|The Allen University story begins seven years after the signing of the Emancipation Proclamation and five years after the end of the American Civil War. The end of that conflict saw significant expansion of the African Methodist Episcopal Church in the former Confederate States. Allen University grew out of the church’s desire to educate newly freed slaves and to ensure a well-trained clergy for the African Methodist Episcopal Church. The Right Revered John Mifflin Brown and the assembled clergy of the Columbia District of the AME Church, on July 29, 1870, agreed to raise funds to purchase a 150-acre farm in Cokesbury, South Carolina. They did so in hopes of locating a school there that would be the “FIRST INSTITUTION OF LEARNING CONSECRATED TO NEGRO SELF ACTIVITY AND NEGRO MANHOOD,” in the state of South Carolina.
The Reverend Simon Miller led a five-person committee in the actual development of a school on that land. Reverend Miller, who served as Presiding Elder of the Abbeville District of the AME Church and as founding past of Miller Chapel AME Church in Newberry, saw that hope become reality in the establishment of Payne Institute. The school was named in honor of Bishop Daniel Alexander Payne, a native South Carolinian, the founder of Wilberfoce University and the driving force behind the quest for an educated clergy and laity in the African Methodist Episcopal Church.
Payne Institute came into being in spite on objections of white South Carolinians who had a fear of educated African-Americans, and of black and white missionaries from the northern states, who questioned the ability of the AME Church to undertake such an educational enterprise. Through God’s grace, the Reverend Miller presented the deed for the land and buildings to the Columbia Annual Conference of the AME Church in 1871, making Payne Institute the property of the African Methodist Episcopal Church.
The next significant development in the history of Allen University came during the Episcopal leadership of the Right Reverend William Fisher Dickerson. Bishop Dickerson saw the opportunity to create a stronger and larger institution by relocating Payne Institute to Columbia, the centrally located capitol city of South Carolina and led the way in doing so in 1880. Property was purchased in Columbia for $6,000, and Payne Institute was relocated and renamed Allen University. The University is the only institution of higher learning named for the Right Reverend Richard Allen, the first consecrated Bishop and acknowledged founder of the African Methodist Episcopal Church. Allen University is the first such institution in South Carolina founded by African-Americans with the purpose of educating African-Americans.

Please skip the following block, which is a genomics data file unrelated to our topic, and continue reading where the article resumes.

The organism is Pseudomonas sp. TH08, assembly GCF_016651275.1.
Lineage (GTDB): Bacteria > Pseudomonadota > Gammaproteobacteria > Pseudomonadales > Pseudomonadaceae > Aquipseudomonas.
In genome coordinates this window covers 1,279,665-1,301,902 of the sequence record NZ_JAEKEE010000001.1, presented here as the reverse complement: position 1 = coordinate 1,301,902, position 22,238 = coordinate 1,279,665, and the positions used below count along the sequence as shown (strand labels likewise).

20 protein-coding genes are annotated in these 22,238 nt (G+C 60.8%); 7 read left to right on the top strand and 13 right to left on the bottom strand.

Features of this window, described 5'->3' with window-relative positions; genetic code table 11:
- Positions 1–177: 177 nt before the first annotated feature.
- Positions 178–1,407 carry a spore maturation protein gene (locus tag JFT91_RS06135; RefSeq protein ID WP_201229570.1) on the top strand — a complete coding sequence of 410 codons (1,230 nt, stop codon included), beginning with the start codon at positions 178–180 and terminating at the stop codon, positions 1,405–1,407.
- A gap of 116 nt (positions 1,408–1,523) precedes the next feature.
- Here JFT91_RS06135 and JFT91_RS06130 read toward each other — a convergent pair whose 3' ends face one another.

The prophetic nature of Bishop Dickerson’s vision for the University was affirmed by the University’s rapid growth in Columbia. Within nine years of Allen University’s establishment and with the leadership of Presidents J.C. Walters and J.W. Morris, the institution produced 75 graduates. Twelve earned baccalaureate degrees, 15 were graduated with degrees in law, and 48 finished the Normal (teaching) Department. A Theological Department was established and named in honor of Bishop Dickerson.
Allen University’s initial mission included the education of students at all levels and ages. The University offered not only degrees in law, theology, and arts, but included elementary and high school courses of study. One could at that time enter Allen University as a child in the first grade and leave prepared to teach, preach, or plead in the courts. The grammar school was discontinued in the mid-twenties, and the high school was closed after the graduation of the class of 1933. The University only accepted those who had completed high school for the 1929-33 school term.
Allen University has consistently met the challenges of a changing state and nation. The University managed to keep its doors open during the Great Depression and added the Departments of Science and Languages in 1930. The University remained opened during World War II, and welcomed an influx of veterans pursuing college studies following the war. The Departments of Humanities, Philosophy, Psychology, and Religion were added to the existing curricula in 1945. The campus saw major physical expansion from 1940 to 1950, with the construction and acquisition of several buildings. Students of that era and of the sixties have fond memories of a competitive football team, spirited band, and a concert choir that toured nationally as recruiters and fundraisers for the University. Faculty and students of the University were soldiers in the modern battle for civil rights in the fifties and sixties.